RIM is black-burying carriers with half-baked BlackBerrys

Launching new products is always difficult. Launching new products with hundreds of different carriers is exponentially more difficult. Apparently there is an easy way and a hard way to do things, however, and RIM has been making carriers offers they can’t refuse. BGR has learned from a trusted source that RIM has been strong-arming several carriers, essentially forcing them to approve devices they normally would not move through the Technical Acceptance phase.

Here is how it works: once an OS software build (bundle) has been tested internally at RIM, and the OS performs well, it moves up to be a Technical Acceptance candidate. The OS is then sent to the carrier to test and approve, or test and reject. If a carrier rejects a build, it can take weeks to get a new build tested and approved, and it can slow down a device’s release by months — as evidenced many times with different BlackBerry products in the past.

What’s the problem, then? We have been informed by a very reliable source at a major carrier that RIM has been putting an enormous amount of pressure on carriers to approve the upcoming BlackBerry smartphones like the BlackBerry Bold 9900 — phones that have to hold RIM over until its next-generation platform launch in 2012 — and that certain carriers will be approving the devices, “no matter what — with bugs and problems.”  Additionally, RIM is putting huge pressure on its internal engineers to deliver Technical Acceptance bundles even when there are serious problems with the OS. In short, RIM is pushing unfinished OS builds from its engineers to the carriers, and demanding that the carriers approve them.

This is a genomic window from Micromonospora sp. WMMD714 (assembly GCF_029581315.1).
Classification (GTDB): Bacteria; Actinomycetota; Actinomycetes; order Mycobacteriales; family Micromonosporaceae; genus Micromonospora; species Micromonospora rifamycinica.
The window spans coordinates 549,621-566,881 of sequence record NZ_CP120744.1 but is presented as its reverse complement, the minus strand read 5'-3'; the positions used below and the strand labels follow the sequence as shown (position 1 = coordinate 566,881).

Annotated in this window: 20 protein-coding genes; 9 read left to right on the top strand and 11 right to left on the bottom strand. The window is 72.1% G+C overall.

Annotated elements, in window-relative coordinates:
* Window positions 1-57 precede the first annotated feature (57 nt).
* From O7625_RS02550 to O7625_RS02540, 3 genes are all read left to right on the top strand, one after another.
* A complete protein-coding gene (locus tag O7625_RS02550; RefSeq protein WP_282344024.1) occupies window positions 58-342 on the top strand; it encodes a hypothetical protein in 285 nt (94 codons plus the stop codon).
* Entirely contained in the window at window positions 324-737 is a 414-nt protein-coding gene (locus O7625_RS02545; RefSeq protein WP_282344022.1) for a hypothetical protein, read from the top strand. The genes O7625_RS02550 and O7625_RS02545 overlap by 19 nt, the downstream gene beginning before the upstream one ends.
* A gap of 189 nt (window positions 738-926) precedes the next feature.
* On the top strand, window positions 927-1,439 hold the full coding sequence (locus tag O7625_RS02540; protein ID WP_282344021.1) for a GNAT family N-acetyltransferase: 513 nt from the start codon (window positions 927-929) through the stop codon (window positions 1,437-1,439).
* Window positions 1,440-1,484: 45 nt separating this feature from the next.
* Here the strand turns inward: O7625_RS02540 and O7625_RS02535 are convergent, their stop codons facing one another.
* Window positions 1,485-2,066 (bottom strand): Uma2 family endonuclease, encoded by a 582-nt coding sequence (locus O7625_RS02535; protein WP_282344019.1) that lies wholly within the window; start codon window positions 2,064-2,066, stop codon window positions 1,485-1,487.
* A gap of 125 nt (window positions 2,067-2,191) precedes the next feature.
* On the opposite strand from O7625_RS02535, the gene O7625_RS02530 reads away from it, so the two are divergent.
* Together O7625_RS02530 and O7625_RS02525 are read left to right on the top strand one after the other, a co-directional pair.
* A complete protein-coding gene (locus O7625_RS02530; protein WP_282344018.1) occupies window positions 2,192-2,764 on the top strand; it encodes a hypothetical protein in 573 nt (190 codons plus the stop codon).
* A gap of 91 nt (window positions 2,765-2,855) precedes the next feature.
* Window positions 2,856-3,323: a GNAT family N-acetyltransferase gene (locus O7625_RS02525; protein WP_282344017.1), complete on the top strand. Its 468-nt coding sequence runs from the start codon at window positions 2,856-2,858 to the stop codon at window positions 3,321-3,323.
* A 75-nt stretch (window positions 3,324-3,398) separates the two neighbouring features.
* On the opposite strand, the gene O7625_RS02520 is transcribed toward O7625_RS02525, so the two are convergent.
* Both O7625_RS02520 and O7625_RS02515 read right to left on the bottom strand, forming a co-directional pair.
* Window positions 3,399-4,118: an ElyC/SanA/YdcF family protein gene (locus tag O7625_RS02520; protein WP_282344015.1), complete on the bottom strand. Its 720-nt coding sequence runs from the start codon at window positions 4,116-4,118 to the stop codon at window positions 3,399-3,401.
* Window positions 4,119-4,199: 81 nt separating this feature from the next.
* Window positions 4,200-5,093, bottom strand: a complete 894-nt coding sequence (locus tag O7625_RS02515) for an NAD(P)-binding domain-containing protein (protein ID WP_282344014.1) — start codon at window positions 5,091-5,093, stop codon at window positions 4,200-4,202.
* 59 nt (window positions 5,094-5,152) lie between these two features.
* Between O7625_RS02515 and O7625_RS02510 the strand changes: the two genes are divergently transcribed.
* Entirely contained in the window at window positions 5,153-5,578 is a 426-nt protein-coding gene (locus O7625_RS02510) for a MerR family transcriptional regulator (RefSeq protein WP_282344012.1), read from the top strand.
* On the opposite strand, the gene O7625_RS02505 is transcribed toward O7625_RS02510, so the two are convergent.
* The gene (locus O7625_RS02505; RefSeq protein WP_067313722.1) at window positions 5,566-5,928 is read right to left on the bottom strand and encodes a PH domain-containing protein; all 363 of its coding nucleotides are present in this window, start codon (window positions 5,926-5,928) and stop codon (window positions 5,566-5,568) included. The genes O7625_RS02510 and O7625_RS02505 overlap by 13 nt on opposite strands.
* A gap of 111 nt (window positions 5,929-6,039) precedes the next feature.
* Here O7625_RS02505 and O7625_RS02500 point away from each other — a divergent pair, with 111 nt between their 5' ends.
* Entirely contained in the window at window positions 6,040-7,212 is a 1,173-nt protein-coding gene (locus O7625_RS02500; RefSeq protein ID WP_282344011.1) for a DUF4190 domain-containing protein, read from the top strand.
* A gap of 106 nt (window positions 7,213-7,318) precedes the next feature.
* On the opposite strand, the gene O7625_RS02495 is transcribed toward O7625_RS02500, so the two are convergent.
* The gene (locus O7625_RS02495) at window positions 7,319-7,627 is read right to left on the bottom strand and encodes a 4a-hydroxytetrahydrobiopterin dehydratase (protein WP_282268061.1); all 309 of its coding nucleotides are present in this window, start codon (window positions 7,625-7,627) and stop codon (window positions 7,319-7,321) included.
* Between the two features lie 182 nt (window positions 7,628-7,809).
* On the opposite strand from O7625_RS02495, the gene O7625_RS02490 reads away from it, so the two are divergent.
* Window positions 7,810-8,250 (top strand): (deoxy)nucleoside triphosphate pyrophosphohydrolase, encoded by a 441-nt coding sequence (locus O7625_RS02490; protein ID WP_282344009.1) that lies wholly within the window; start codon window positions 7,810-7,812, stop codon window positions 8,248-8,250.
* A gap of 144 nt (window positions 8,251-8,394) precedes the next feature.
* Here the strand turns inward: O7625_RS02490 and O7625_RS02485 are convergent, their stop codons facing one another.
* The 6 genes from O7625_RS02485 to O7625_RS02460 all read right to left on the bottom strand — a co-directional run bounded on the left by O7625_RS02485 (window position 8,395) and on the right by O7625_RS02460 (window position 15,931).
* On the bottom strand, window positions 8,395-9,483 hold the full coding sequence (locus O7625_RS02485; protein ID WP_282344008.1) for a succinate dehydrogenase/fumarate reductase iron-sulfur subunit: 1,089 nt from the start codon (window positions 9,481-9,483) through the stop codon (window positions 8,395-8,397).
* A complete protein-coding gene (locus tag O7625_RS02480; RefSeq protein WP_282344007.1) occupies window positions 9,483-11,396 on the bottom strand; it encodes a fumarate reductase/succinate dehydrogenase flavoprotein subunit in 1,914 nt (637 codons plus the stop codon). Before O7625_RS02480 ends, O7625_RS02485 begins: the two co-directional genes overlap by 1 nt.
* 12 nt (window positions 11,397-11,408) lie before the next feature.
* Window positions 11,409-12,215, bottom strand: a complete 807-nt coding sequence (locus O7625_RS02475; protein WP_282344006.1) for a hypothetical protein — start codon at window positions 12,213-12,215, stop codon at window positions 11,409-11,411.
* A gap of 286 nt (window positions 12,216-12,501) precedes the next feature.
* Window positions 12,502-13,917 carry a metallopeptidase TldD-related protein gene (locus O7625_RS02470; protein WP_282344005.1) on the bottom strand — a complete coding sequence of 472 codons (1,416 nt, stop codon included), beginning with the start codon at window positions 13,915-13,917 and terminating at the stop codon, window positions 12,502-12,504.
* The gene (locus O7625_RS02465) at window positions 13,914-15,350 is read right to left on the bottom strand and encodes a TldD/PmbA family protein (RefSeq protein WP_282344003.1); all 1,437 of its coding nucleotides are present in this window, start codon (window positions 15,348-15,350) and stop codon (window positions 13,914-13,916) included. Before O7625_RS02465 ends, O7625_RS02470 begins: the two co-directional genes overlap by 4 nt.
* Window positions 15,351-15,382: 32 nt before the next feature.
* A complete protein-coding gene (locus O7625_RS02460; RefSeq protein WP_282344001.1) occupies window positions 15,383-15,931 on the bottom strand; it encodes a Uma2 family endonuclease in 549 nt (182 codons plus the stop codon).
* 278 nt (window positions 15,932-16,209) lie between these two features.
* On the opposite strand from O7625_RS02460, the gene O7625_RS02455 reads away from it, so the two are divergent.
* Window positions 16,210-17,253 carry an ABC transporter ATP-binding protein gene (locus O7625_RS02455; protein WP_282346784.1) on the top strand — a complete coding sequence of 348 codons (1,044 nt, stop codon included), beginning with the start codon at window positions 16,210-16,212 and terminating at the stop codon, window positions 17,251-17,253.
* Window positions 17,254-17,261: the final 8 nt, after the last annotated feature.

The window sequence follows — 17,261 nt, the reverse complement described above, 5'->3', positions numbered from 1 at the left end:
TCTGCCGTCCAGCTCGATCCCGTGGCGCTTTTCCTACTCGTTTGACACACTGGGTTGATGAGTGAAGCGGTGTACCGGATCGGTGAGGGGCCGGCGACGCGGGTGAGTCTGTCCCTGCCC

The thing is, this isn’t something new, and it’s part of the reason your BlackBerry is so buggy, reboots randomly, and there are possible signal and connection issues. There have been multiple devices, we have been told, that have been forced through the Technical Acceptance process with multiple carriers, and it’s one of the reasons some carriers launch devices sooner than others (barring any exclusivity arrangements) — some play ball but others won’t. Remember how Rogers was one of the first carriers to launch the BlackBerry Bold 9000 while AT&T didn’t launch the device until November? The device constantly failed Technical Acceptance on AT&T, but Rogers pushed the device out anyway as a result of pressure from RIM. And Rogers is most certainly not the only carrier that has found itself in that position.

Spokespeople from RIM and Rogers did not immediately respond to a request for comment. An AT&T spokesperson declined to comment.

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